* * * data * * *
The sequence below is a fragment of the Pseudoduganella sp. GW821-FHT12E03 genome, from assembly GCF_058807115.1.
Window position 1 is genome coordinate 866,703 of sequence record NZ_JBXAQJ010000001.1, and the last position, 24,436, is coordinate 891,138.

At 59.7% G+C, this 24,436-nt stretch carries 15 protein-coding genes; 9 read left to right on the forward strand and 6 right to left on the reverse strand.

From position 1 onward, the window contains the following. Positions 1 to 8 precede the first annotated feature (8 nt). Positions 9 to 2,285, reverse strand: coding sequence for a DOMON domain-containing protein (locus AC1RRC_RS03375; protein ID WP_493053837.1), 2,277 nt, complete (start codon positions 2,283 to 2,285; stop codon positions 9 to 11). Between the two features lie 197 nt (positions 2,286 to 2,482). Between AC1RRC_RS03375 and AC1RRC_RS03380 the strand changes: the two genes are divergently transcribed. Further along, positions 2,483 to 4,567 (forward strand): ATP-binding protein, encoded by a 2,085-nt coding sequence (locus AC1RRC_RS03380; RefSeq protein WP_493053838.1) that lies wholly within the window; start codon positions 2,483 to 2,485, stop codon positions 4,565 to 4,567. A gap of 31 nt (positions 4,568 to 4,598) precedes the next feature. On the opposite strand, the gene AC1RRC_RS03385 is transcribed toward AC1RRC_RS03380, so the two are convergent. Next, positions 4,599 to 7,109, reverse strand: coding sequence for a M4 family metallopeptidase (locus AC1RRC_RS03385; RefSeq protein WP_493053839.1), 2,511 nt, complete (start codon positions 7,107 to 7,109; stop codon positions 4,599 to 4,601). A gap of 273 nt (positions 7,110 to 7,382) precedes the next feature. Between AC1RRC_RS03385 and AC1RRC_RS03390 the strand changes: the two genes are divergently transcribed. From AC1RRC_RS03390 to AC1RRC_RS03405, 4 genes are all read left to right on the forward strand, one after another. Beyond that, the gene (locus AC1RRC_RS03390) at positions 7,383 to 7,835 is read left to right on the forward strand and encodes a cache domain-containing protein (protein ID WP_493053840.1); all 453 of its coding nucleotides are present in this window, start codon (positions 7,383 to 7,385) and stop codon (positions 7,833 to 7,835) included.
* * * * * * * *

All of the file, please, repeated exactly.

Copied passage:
The sequence below is a fragment of the Pseudoduganella sp. GW821-FHT12E03 genome, from assembly GCF_058807115.1.
Window position 1 is genome coordinate 866,703 of sequence record NZ_JBXAQJ010000001.1, and the last position, 24,436, is coordinate 891,138.

At 59.7% G+C, this 24,436-nt stretch carries 15 protein-coding genes; 9 read left to right on the forward strand and 6 right to left on the reverse strand.

From position 1 onward, the window contains the following. Positions 1 to 8 precede the first annotated feature (8 nt). Positions 9 to 2,285, reverse strand: coding sequence for a DOMON domain-containing protein (locus AC1RRC_RS03375; protein ID WP_493053837.1), 2,277 nt, complete (start codon positions 2,283 to 2,285; stop codon positions 9 to 11). Between the two features lie 197 nt (positions 2,286 to 2,482). Between AC1RRC_RS03375 and AC1RRC_RS03380 the strand changes: the two genes are divergently transcribed. Further along, positions 2,483 to 4,567 (forward strand): ATP-binding protein, encoded by a 2,085-nt coding sequence (locus AC1RRC_RS03380; RefSeq protein WP_493053838.1) that lies wholly within the window; start codon positions 2,483 to 2,485, stop codon positions 4,565 to 4,567. A gap of 31 nt (positions 4,568 to 4,598) precedes the next feature. On the opposite strand, the gene AC1RRC_RS03385 is transcribed toward AC1RRC_RS03380, so the two are convergent. Next, positions 4,599 to 7,109, reverse strand: coding sequence for a M4 family metallopeptidase (locus AC1RRC_RS03385; RefSeq protein WP_493053839.1), 2,511 nt, complete (start codon positions 7,107 to 7,109; stop codon positions 4,599 to 4,601). A gap of 273 nt (positions 7,110 to 7,382) precedes the next feature. Between AC1RRC_RS03385 and AC1RRC_RS03390 the strand changes: the two genes are divergently transcribed. From AC1RRC_RS03390 to AC1RRC_RS03405, 4 genes are all read left to right on the forward strand, one after another. Beyond that, the gene (locus AC1RRC_RS03390) at positions 7,383 to 7,835 is read left to right on the forward strand and encodes a cache domain-containing protein (protein ID WP_493053840.1); all 453 of its coding nucleotides are present in this window, start codon (positions 7,383 to 7,385) and stop codon (positions 7,833 to 7,835) included.